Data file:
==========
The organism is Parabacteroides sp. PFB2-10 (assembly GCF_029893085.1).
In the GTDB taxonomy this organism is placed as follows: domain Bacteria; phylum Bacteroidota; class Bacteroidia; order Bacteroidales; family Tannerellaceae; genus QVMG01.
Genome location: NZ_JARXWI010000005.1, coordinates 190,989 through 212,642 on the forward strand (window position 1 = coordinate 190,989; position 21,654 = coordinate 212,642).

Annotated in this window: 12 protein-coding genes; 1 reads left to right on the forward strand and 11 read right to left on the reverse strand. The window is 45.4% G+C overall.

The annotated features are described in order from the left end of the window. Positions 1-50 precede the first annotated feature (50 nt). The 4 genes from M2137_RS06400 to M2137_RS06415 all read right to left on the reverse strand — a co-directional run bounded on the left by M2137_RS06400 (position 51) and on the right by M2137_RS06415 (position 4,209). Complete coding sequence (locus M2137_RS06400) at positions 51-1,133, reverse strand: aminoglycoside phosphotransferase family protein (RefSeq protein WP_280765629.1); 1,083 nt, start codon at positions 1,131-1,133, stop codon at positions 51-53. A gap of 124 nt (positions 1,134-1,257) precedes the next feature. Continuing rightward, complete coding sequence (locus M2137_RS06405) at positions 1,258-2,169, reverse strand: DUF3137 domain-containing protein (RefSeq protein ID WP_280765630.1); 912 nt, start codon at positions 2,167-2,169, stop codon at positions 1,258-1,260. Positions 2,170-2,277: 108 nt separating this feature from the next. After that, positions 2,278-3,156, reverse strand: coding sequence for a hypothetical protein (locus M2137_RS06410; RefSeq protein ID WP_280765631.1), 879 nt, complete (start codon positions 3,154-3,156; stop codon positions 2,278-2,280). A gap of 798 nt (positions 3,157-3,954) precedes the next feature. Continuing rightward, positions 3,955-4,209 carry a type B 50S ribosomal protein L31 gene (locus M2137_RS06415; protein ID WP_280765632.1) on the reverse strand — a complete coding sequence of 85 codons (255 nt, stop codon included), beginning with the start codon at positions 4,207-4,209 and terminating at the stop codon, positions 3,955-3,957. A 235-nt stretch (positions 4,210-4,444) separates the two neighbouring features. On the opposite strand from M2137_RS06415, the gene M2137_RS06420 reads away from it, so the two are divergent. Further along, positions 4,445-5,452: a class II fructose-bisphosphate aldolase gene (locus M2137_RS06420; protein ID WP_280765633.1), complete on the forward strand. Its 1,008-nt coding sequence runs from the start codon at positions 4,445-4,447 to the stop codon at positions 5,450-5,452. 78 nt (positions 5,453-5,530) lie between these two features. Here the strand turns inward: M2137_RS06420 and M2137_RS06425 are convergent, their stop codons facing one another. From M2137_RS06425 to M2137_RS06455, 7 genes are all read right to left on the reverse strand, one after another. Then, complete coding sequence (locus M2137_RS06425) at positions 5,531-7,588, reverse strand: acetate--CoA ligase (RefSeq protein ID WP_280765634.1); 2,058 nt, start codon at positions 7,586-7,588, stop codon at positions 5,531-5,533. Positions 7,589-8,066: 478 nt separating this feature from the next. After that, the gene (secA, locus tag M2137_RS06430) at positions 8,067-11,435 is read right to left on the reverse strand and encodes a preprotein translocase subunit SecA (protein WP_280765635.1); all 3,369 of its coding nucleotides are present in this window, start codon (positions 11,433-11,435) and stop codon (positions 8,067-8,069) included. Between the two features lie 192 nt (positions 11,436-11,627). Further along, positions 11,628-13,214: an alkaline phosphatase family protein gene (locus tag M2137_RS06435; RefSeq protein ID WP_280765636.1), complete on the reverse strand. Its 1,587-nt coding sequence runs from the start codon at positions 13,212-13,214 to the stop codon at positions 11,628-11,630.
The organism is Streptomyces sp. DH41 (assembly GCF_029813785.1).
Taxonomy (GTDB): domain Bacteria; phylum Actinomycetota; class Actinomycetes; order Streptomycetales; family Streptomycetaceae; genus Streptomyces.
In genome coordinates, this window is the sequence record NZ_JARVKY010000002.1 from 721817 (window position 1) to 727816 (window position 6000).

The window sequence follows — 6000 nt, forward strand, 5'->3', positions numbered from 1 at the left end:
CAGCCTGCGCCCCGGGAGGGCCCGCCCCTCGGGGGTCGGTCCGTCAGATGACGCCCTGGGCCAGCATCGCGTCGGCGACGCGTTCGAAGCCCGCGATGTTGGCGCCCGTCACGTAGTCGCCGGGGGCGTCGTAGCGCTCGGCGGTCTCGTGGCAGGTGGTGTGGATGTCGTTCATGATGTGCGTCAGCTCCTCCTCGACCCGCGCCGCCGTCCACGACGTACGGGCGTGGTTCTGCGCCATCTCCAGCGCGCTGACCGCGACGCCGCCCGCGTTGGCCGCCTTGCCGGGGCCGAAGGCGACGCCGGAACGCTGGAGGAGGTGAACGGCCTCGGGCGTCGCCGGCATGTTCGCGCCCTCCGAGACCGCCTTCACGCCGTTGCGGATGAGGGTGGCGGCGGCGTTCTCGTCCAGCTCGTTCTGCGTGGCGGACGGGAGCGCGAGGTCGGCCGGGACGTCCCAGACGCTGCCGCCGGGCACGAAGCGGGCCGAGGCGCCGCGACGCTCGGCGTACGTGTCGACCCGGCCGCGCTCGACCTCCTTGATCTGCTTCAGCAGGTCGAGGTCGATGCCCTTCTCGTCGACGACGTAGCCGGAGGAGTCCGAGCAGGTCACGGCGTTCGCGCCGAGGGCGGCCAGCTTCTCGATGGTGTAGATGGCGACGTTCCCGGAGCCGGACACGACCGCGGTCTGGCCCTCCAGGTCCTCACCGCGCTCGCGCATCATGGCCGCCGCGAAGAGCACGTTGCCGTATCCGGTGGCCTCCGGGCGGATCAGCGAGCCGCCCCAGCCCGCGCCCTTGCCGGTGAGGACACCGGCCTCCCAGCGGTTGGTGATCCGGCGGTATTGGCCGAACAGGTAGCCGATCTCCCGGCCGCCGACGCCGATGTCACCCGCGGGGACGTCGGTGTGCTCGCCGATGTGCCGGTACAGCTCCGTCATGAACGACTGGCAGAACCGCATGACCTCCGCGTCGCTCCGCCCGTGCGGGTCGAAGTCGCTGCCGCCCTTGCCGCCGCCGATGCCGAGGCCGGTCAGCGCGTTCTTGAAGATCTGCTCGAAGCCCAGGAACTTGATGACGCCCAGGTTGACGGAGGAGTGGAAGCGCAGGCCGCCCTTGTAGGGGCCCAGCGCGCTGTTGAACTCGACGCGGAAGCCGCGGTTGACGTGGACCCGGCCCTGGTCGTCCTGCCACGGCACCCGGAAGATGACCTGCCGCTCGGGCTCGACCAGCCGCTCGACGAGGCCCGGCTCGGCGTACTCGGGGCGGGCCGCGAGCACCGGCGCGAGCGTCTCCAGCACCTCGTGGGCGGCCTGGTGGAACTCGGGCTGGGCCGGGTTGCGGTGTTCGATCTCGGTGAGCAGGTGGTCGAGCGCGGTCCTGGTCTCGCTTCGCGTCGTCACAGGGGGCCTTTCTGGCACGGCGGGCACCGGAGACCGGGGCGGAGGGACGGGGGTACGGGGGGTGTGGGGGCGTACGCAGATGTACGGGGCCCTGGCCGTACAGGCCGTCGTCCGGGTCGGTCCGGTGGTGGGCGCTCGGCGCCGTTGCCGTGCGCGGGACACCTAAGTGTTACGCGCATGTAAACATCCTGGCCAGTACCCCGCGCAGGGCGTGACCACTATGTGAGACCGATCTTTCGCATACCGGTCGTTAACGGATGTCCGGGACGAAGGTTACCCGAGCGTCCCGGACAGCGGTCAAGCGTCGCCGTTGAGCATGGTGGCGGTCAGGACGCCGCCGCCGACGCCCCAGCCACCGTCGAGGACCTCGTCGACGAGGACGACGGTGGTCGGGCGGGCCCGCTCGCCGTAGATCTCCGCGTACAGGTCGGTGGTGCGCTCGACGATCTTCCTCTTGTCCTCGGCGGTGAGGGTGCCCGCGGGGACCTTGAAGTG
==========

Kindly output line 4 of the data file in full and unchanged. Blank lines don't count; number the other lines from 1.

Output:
Annotated in this window: 12 protein-coding genes; 1 reads left to right on the forward strand and 11 read right to left on the reverse strand. The window is 45.4% G+C overall.